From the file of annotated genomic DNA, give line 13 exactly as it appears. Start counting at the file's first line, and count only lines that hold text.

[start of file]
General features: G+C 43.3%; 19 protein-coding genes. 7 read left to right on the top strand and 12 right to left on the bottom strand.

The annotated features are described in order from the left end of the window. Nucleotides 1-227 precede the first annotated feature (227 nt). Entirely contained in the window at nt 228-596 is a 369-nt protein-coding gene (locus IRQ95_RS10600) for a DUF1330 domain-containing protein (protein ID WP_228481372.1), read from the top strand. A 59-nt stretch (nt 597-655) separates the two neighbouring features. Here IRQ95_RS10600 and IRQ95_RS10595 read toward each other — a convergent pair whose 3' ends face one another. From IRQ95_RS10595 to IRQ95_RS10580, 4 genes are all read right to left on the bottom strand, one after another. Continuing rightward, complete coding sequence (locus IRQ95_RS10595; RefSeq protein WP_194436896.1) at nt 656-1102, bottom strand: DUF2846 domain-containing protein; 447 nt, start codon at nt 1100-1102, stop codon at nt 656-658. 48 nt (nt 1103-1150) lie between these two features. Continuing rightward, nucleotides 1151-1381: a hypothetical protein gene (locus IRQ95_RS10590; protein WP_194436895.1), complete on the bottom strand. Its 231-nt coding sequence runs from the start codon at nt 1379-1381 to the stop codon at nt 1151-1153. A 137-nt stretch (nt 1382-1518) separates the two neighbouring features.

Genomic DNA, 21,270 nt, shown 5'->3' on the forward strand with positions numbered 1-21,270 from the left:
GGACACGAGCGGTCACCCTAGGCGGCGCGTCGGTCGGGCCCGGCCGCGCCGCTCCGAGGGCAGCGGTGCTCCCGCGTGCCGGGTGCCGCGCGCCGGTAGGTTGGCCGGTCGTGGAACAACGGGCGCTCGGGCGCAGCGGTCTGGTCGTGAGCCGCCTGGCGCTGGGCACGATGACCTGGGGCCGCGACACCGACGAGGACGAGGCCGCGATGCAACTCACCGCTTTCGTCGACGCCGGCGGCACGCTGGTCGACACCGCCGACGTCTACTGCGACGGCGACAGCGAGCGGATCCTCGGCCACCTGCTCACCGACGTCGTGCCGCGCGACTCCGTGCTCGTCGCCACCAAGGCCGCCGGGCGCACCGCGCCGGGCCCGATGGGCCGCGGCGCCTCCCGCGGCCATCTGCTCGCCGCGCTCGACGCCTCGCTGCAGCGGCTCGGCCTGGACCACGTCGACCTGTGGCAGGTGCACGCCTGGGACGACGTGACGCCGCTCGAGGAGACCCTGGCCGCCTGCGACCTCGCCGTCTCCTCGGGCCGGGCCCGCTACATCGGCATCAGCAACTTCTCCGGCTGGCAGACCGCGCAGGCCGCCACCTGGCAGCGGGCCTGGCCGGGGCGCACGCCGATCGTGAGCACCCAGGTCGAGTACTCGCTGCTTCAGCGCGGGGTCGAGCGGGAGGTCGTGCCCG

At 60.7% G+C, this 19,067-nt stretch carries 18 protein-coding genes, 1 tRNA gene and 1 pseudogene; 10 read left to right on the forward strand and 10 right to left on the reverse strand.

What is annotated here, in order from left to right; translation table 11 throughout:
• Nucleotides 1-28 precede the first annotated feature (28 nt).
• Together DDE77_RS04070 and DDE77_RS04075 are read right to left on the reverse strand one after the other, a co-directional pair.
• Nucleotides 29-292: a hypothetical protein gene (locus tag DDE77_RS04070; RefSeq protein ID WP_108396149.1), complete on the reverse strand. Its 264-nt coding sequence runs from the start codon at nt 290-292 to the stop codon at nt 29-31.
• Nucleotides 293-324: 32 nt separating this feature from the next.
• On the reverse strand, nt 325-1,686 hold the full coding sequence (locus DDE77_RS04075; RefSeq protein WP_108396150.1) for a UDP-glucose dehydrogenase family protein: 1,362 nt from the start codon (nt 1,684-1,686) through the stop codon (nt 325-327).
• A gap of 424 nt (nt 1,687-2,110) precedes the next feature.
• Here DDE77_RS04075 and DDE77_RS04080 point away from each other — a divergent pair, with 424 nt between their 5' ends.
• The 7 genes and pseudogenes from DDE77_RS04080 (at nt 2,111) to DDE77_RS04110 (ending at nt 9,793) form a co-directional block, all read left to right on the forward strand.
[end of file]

• Here DDE77_RS04075 and DDE77_RS04080 point away from each other — a divergent pair, with 424 nt between their 5' ends.